A partnership with Root Division, a non profit arts organization in San Francisco to design a classroom and create a workshop curriculum to teach middle and high school youth design skills.
Team: Anum Awan, Karelia Arredondo, Rawan Kobeissi, Tara Chandi
Community Partner: Root Division
Class: Social Lab
In the summer of 2017 the team set up the Digital Lab at Root Division, an arts non-profit in San Francisco, and conducted a series of creative problem solving workshops for middle and high school youth. The workshops were free. They spent a year doing research and talking to non profit art organizations to understand the existing infrastructure. They developed partnerships and conceptualized the Digital Lab based on their expertise and the needs of the community partner.
They transformed a basement storage room at Root Division into a space for creative innovation for youth. They set up a 3D printer, projector, and plotter printer created a design-friendly environment through installing:
LED Lights: for creating an exciting, futuristic environment
Whiteboard Wall: for writing important information, brainstorming and collaborative sketching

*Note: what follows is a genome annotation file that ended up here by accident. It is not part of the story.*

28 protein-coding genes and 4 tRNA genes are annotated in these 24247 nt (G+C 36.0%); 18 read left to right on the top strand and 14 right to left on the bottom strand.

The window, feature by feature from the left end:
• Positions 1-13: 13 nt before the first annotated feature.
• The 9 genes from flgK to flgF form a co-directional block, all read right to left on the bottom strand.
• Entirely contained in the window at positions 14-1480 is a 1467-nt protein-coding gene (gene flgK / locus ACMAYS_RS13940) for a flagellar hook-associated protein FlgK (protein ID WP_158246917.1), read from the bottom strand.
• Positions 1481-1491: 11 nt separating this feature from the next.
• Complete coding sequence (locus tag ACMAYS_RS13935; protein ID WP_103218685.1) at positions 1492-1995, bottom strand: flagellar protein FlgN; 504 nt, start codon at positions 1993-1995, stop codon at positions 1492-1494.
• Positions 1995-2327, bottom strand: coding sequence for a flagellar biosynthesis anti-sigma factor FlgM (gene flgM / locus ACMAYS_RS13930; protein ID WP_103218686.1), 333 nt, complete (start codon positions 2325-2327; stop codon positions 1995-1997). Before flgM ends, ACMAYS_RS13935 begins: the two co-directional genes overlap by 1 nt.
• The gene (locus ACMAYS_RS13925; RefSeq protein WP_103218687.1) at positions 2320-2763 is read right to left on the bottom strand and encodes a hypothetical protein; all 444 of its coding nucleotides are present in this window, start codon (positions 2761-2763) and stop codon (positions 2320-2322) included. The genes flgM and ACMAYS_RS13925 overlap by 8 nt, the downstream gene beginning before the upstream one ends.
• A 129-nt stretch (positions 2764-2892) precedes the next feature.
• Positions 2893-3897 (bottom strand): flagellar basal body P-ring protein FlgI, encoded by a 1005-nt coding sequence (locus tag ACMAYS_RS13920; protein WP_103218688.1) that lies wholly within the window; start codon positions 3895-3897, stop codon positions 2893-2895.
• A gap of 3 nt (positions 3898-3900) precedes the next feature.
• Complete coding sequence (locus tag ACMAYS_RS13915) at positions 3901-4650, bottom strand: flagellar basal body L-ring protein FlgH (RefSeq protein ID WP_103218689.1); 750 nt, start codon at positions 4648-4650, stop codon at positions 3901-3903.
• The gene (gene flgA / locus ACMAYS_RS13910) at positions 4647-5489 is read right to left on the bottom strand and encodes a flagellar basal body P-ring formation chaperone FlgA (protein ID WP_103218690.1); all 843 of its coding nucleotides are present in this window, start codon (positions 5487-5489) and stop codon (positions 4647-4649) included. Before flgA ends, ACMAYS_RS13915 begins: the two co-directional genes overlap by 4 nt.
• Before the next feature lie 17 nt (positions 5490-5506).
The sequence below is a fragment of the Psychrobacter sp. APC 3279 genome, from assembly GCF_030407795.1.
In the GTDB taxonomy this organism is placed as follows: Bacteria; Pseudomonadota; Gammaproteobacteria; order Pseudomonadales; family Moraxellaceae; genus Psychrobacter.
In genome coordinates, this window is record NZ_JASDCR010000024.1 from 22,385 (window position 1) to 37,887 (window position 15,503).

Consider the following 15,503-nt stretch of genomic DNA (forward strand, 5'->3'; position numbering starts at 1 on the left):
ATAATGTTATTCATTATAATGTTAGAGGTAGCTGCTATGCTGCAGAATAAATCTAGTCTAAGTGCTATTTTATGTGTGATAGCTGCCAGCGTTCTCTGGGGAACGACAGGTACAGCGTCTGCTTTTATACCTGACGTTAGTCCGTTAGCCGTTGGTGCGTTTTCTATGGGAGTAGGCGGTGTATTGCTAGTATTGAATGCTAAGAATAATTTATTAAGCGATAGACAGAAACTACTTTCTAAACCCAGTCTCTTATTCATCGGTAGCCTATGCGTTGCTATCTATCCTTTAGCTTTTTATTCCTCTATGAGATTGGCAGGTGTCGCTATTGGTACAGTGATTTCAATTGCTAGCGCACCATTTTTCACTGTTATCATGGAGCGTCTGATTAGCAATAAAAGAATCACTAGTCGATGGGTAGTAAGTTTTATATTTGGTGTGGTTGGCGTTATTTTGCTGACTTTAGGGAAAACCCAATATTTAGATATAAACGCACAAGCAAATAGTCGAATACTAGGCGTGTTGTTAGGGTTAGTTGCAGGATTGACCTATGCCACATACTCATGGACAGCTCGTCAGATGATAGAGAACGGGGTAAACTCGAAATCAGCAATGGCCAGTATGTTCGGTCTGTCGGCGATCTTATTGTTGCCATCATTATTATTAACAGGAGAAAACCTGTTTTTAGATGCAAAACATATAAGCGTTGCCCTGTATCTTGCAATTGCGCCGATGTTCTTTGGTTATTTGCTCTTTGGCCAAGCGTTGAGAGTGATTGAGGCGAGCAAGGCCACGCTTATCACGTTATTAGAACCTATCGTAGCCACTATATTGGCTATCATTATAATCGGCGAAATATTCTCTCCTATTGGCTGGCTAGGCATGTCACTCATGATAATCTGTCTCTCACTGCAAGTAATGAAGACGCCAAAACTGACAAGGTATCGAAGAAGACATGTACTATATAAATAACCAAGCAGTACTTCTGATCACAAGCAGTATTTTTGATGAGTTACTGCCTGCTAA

Strings and Pegs: for hanging work to share for critiques, gallery walks, and feedback
Individual Stations: for providing supplies for the day so students would have their own space with everything they need
Julio Martinez was the instructor for the first two days over which the students were introduced to graphic design and stencils. They made a design that they painted on shirts.
Rawan was the instructor on the third day and gave the students a demo on a browser based design software called Gravit after which they created posters for their favorite musician on tour.
Karelia and Anum instructed the last two days of zine making. After analyzing zines and discussing the importance of self expression, the class worked on a collaborative space themed zine.
The team met with educators from several non-profit organizations that were offering free after-school art programs in the city. They learned that San Francisco had a robust network of art organizations doing great work, with several decades of experience. These organizations had already cultivated safe spaces, relationships, and trust with the youth they served. With these insights, they decided to pivot from creating a new summer program to collaborating with these art organizations, bringing in their design expertise. What they saw was the perfect opportunity to take their design thinking and graphic design skills outside of the graduate design program and into the community.
Prior to facilitating workshops at the Digital Lab, they did 2 prototypes of single-day workshops at two Boys and Girls Clubs, during which they did design thinking exercises with middle and high school youth. The focus of the workshop was designing for an island of the future that goes underwater. They collected feedback on from the workshops and made iterations to the final format.